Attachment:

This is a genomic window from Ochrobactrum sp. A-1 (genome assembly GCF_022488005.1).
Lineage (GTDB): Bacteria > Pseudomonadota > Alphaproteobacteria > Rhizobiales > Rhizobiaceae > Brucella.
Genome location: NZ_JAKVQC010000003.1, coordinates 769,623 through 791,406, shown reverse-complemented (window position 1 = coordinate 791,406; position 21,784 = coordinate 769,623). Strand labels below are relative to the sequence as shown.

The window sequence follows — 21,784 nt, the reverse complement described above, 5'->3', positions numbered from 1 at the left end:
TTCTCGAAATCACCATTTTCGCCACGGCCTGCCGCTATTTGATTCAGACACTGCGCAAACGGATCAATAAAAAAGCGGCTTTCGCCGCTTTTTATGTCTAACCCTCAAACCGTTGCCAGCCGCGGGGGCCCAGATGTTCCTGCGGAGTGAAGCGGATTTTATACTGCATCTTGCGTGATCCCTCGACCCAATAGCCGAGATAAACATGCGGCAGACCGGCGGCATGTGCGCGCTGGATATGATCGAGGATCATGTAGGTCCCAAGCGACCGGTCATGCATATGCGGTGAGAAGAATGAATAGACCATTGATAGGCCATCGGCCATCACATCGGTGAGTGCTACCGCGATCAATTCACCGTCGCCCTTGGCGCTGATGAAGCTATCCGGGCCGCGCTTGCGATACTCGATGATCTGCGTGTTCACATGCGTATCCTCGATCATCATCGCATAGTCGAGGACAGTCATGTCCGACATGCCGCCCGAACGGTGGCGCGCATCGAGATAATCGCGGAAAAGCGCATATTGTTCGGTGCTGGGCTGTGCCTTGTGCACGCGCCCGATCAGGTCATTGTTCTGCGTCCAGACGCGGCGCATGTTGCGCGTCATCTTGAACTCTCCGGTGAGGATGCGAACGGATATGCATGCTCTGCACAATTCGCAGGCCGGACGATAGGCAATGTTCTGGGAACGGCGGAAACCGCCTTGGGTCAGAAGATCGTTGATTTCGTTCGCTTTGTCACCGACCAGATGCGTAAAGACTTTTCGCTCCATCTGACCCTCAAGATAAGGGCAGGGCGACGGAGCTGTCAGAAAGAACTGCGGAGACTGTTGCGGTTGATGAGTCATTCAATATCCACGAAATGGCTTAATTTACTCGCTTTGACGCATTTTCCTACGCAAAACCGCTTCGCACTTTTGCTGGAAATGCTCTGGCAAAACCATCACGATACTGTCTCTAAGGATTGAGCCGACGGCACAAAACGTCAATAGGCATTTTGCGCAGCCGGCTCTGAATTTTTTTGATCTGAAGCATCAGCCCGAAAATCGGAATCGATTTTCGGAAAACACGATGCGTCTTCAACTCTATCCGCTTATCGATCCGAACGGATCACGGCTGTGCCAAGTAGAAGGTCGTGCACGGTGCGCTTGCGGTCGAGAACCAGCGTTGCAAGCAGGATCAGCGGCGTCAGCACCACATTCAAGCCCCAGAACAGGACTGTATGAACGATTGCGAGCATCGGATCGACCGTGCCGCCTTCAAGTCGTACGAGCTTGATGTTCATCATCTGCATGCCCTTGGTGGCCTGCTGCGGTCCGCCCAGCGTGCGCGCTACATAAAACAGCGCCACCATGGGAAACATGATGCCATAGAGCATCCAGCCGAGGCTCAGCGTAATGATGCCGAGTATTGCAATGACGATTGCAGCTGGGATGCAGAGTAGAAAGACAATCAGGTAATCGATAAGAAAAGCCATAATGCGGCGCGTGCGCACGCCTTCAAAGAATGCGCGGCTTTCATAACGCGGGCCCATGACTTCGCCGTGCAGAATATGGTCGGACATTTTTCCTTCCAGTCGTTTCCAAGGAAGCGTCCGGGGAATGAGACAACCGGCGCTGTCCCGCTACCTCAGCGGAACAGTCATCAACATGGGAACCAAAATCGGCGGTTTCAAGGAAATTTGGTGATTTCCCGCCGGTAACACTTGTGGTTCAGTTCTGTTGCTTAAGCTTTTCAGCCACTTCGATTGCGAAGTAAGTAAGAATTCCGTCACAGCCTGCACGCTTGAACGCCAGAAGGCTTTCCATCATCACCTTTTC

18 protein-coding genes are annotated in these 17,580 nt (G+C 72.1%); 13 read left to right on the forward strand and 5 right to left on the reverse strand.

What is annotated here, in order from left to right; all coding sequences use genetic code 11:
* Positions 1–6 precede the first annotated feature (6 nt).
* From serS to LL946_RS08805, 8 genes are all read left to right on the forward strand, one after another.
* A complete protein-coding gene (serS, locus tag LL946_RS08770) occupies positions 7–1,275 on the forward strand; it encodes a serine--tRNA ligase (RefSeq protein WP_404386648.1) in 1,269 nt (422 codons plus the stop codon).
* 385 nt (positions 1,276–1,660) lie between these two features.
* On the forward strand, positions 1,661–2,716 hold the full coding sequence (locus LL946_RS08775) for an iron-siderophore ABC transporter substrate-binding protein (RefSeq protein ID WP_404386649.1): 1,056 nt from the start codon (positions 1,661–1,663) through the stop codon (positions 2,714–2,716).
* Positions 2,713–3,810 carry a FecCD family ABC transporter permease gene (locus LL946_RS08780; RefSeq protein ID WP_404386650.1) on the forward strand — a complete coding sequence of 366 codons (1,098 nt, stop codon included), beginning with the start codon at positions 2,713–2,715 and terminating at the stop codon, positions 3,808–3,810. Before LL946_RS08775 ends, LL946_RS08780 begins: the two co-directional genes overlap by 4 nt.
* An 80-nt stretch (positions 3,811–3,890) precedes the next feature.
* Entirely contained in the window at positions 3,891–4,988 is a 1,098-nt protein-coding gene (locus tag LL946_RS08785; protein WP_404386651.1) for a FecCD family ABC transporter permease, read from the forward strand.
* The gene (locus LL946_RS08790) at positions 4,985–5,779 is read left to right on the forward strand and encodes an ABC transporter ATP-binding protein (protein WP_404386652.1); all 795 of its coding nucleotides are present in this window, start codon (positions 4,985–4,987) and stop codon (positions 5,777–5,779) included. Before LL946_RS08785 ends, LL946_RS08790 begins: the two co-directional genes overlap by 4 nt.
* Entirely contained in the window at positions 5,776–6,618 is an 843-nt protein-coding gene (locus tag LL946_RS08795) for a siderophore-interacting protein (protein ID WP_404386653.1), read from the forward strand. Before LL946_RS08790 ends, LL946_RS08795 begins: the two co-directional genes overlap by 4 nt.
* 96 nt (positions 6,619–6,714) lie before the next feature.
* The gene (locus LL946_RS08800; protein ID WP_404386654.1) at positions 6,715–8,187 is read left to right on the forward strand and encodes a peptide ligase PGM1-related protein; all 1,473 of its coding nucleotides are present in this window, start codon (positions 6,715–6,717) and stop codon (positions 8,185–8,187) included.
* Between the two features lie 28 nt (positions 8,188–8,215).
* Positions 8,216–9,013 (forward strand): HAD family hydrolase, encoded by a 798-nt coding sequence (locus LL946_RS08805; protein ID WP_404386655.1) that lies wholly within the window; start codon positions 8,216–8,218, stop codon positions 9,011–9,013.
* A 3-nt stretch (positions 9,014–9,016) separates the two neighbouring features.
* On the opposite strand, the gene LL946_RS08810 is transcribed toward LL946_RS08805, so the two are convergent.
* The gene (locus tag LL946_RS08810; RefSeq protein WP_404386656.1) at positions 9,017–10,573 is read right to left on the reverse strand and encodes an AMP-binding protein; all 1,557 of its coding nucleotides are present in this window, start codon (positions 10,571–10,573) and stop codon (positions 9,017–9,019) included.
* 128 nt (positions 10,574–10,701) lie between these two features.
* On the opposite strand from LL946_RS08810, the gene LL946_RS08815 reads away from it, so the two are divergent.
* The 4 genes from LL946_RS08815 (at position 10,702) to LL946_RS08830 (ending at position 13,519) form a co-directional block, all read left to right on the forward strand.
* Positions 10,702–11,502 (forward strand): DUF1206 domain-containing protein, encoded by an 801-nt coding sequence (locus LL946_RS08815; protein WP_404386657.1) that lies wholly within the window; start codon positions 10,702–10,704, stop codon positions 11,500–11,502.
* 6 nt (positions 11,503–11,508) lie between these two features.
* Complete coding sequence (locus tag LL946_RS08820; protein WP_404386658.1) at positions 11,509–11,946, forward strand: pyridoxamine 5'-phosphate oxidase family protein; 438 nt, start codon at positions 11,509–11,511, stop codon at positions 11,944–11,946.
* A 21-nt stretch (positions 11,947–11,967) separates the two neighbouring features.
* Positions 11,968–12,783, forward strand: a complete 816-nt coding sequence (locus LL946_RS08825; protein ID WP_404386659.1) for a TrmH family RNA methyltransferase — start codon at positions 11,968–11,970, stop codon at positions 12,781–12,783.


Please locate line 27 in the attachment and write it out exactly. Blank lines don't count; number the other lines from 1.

* The 4 genes from LL946_RS08815 (at position 10,702) to LL946_RS08830 (ending at position 13,519) form a co-directional block, all read left to right on the forward strand.